So over the last couple of weeks, I've been selected to do what is essentially donkey work - voluntary role - for an academic group, which will hopefully result in some contacts and a reference. I've also been asked to do more work with the media but I'm hesitating - this would be a demanding 'unpaid' engagement over several months and I simply don't know in my ignorance whether this high profile media engagement-stuff would help an academic career...
I've been selected to do what is essentially donkey work - voluntary role - for an academic group, which will hopefully result in some contacts and a reference. I've also been asked to do more work with the media but I'm hesitating - this would be a demanding 'unpaid' engagement over several months and I simply don't know in my ignorance whether this high profile media engagement-stuff would help an academic career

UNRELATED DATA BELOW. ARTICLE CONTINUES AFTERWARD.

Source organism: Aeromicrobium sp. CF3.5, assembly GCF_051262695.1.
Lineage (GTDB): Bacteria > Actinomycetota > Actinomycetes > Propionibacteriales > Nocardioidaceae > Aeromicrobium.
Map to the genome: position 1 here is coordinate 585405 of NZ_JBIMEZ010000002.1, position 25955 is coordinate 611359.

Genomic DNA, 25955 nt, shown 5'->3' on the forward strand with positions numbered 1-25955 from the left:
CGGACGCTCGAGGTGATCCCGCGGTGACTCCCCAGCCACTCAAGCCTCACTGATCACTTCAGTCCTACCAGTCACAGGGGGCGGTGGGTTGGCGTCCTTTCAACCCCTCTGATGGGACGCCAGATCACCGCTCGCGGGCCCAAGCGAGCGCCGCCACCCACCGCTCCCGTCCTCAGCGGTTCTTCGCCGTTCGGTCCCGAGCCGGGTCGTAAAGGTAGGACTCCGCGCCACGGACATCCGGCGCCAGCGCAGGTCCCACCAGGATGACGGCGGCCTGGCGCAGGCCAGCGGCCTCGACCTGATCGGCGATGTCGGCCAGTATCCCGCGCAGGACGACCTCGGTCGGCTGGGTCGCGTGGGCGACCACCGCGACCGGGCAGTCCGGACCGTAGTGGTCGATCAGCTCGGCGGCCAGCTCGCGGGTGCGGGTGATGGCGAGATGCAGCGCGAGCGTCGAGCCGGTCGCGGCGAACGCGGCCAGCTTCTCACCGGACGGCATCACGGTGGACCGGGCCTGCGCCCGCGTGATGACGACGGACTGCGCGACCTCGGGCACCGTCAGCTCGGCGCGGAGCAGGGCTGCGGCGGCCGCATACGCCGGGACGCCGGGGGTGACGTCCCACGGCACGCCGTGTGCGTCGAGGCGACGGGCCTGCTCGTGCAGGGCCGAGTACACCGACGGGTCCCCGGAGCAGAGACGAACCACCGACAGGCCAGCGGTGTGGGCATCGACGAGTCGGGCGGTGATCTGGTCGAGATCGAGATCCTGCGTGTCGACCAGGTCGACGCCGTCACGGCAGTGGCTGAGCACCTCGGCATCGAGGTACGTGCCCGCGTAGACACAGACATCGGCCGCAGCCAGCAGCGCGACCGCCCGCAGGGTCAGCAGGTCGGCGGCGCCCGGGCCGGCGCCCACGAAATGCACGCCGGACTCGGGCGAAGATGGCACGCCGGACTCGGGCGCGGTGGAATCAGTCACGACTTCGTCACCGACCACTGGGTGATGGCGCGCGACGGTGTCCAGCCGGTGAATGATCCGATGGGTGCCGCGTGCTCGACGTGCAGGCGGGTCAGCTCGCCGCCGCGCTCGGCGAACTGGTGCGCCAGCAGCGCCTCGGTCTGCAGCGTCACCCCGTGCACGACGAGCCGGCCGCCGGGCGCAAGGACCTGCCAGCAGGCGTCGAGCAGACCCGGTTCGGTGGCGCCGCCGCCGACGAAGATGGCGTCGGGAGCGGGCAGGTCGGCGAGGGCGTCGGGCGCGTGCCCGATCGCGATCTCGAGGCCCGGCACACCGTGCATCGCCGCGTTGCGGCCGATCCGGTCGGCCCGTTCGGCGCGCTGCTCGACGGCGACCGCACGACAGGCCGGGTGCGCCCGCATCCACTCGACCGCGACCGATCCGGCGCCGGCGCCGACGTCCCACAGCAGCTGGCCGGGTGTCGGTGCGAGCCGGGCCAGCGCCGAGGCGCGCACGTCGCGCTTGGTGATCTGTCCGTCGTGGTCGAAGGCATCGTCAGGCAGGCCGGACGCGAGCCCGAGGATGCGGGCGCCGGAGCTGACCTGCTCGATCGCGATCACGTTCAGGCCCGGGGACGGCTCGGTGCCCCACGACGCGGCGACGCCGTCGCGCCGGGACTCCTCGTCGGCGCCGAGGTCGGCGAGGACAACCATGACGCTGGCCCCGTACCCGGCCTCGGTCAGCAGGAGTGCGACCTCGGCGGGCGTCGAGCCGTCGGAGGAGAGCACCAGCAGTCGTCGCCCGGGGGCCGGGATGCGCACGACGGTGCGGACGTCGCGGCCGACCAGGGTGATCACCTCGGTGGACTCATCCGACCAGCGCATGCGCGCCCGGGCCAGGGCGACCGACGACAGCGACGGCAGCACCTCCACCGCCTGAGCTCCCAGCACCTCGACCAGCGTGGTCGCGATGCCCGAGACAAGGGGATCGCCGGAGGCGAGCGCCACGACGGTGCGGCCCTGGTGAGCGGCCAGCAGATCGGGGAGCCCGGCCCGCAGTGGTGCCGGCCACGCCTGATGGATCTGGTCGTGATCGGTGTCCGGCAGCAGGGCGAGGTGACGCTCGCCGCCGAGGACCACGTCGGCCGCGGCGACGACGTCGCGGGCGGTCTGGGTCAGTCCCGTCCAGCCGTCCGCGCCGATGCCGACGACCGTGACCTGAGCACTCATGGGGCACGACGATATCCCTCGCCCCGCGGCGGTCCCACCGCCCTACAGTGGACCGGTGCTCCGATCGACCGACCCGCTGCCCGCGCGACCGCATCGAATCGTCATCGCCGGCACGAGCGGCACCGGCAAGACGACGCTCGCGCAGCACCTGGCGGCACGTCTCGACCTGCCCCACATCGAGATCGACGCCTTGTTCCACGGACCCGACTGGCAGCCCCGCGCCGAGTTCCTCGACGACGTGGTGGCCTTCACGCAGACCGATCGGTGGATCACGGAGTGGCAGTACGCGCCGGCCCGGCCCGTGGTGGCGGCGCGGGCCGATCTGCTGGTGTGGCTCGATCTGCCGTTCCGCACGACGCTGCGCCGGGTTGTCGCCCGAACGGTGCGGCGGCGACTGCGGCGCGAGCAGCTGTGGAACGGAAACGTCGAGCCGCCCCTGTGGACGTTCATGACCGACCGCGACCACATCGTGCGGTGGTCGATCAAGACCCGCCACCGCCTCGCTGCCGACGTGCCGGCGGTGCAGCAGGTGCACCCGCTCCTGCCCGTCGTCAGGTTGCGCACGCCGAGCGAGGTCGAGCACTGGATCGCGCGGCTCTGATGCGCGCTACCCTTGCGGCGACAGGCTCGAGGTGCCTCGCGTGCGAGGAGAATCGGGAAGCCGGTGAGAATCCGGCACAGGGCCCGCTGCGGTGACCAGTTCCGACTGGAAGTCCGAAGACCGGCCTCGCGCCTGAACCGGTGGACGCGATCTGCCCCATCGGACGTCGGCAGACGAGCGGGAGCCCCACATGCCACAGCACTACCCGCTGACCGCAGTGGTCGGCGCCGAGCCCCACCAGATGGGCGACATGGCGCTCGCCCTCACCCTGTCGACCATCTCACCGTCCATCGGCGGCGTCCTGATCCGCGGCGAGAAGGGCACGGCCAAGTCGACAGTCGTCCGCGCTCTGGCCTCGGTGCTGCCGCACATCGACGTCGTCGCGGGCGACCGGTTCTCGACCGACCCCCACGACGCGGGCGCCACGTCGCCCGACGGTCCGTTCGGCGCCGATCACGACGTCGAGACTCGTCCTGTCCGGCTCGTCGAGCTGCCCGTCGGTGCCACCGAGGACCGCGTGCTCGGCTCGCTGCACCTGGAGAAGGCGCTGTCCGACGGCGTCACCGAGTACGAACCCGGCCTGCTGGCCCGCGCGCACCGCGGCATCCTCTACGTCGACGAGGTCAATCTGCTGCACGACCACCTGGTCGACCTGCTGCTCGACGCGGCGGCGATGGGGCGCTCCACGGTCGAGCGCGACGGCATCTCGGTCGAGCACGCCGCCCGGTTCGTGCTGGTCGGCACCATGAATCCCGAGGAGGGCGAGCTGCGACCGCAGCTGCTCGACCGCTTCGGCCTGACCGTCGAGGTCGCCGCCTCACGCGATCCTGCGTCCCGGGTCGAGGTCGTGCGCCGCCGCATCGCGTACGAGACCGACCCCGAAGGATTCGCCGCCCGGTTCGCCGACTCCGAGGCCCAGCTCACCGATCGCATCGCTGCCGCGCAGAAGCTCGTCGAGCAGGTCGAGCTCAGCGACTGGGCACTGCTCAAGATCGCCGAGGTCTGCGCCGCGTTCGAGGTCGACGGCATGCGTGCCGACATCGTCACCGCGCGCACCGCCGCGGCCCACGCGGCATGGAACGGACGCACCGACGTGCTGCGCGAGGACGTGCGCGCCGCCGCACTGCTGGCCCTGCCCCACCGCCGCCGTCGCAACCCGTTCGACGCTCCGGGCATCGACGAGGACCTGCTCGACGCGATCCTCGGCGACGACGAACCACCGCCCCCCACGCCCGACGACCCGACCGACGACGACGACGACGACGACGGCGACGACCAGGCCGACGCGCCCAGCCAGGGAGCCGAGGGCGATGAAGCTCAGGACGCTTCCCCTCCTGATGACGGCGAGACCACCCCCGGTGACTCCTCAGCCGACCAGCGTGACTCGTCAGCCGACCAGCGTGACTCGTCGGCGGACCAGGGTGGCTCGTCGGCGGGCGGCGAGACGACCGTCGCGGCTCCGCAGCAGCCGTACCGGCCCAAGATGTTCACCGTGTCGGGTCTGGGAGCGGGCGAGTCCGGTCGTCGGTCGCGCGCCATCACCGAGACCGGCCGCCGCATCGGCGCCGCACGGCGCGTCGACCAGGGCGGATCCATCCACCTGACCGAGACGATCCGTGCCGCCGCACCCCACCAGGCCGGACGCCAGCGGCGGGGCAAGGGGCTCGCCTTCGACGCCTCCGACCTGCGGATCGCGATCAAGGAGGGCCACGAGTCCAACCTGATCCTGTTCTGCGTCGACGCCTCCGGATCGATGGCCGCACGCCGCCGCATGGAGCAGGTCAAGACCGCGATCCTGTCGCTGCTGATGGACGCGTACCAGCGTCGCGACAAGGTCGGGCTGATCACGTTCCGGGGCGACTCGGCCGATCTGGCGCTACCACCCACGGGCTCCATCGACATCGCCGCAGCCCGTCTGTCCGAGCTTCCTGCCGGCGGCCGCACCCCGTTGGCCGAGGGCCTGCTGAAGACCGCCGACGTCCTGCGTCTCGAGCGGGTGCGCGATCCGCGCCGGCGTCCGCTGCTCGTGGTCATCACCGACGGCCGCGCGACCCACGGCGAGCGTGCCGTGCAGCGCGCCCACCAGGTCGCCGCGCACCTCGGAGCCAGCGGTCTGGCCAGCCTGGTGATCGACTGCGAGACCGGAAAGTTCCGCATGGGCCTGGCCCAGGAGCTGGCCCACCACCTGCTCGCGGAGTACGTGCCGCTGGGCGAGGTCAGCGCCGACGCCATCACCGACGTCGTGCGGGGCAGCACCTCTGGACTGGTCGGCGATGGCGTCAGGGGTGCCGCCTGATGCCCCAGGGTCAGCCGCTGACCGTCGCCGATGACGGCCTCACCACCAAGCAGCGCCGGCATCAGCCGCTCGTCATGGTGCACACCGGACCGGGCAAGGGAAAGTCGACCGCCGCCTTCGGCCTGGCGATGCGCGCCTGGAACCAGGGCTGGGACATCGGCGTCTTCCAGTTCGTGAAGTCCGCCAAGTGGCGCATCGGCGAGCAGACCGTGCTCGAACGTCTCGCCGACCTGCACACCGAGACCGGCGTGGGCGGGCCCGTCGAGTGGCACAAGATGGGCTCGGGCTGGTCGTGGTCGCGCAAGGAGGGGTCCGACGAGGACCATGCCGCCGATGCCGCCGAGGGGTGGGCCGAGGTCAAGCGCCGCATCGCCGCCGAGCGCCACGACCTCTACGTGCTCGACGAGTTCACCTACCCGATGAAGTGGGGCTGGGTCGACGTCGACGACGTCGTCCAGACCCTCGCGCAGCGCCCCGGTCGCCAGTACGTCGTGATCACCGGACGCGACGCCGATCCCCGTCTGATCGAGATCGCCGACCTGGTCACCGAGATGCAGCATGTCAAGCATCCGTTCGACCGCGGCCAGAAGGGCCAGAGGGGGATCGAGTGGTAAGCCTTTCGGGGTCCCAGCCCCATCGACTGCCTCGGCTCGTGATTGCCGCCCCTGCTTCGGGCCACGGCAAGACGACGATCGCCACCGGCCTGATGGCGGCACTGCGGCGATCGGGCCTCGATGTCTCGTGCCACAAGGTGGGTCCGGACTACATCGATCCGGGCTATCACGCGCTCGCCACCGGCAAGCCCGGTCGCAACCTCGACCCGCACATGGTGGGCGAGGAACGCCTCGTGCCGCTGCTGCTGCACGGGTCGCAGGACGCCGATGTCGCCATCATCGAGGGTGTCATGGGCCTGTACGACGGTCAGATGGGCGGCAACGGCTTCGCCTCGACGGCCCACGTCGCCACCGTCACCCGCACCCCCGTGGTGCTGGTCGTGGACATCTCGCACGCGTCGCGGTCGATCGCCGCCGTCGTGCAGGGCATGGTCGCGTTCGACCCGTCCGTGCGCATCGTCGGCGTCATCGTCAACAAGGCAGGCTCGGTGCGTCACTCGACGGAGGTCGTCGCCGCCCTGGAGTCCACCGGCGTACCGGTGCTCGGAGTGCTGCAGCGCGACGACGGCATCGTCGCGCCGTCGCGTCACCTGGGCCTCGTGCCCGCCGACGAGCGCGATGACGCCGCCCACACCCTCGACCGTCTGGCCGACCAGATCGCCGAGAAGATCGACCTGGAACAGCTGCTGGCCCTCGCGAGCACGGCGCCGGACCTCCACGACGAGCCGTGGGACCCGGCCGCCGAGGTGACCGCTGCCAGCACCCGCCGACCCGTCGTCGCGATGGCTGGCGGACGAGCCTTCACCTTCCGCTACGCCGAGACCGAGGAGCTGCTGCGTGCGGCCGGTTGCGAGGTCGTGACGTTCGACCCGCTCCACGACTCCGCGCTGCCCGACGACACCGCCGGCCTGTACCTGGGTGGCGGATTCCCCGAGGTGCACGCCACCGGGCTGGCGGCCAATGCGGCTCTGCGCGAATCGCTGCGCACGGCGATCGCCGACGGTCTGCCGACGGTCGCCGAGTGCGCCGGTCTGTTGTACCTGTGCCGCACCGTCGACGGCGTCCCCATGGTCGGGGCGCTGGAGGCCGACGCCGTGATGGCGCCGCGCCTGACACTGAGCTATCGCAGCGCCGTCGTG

Could you parlay that into an AHRC/New Generation thinker application? If you're in the Arts & Hums, you might check your eligibility.
culture in the Dept. was atrocious, as was the workload, so after sticking it out for 4 years I jumped ship
So why do U want back in?
liljkk - I was good at my job....and with being an adult I know there are bad departments as well as good ones.